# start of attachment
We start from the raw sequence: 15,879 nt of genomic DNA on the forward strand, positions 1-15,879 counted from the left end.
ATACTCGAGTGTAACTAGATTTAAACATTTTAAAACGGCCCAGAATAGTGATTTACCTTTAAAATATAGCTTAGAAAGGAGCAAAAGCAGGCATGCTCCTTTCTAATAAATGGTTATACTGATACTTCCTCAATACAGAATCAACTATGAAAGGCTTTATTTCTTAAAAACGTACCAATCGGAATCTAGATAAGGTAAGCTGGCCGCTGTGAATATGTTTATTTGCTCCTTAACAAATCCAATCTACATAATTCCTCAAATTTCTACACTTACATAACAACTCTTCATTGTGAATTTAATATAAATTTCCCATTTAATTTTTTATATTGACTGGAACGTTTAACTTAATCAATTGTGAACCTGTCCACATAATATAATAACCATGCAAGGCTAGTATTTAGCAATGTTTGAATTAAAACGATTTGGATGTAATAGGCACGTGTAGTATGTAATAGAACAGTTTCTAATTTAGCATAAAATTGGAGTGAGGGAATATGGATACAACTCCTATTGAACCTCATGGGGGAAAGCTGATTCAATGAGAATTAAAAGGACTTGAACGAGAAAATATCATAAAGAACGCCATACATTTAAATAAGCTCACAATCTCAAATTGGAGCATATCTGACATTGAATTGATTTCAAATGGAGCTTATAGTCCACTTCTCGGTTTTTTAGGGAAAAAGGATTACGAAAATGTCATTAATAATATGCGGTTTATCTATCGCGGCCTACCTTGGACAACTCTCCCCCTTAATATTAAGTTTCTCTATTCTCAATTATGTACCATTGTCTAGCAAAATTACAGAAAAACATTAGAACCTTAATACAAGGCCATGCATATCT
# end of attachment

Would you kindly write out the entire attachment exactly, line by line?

We start from the raw sequence: 15,879 nt of genomic DNA on the forward strand, positions 1-15,879 counted from the left end.
ATACTCGAGTGTAACTAGATTTAAACATTTTAAAACGGCCCAGAATAGTGATTTACCTTTAAAATATAGCTTAGAAAGGAGCAAAAGCAGGCATGCTCCTTTCTAATAAATGGTTATACTGATACTTCCTCAATACAGAATCAACTATGAAAGGCTTTATTTCTTAAAAACGTACCAATCGGAATCTAGATAAGGTAAGCTGGCCGCTGTGAATATGTTTATTTGCTCCTTAACAAATCCAATCTACATAATTCCTCAAATTTCTACACTTACATAACAACTCTTCATTGTGAATTTAATATAAATTTCCCATTTAATTTTTTATATTGACTGGAACGTTTAACTTAATCAATTGTGAACCTGTCCACATAATATAATAACCATGCAAGGCTAGTATTTAGCAATGTTTGAATTAAAACGATTTGGATGTAATAGGCACGTGTAGTATGTAATAGAACAGTTTCTAATTTAGCATAAAATTGGAGTGAGGGAATATGGATACAACTCCTATTGAACCTCATGGGGGAAAGCTGATTCAATGAGAATTAAAAGGACTTGAACGAGAAAATATCATAAAGAACGCCATACATTTAAATAAGCTCACAATCTCAAATTGGAGCATATCTGACATTGAATTGATTTCAAATGGAGCTTATAGTCCACTTCTCGGTTTTTTAGGGAAAAAGGATTACGAAAATGTCATTAATAATATGCGGTTTATCTATCGCGGCCTACCTTGGACAACTCTCCCCCTTAATATTAAGTTTCTCTATTCTCAATTATGTACCATTGTCTAGCAAAATTACAGAAAAACATTAGAACCTTAATACAAGGCCATGCATATCT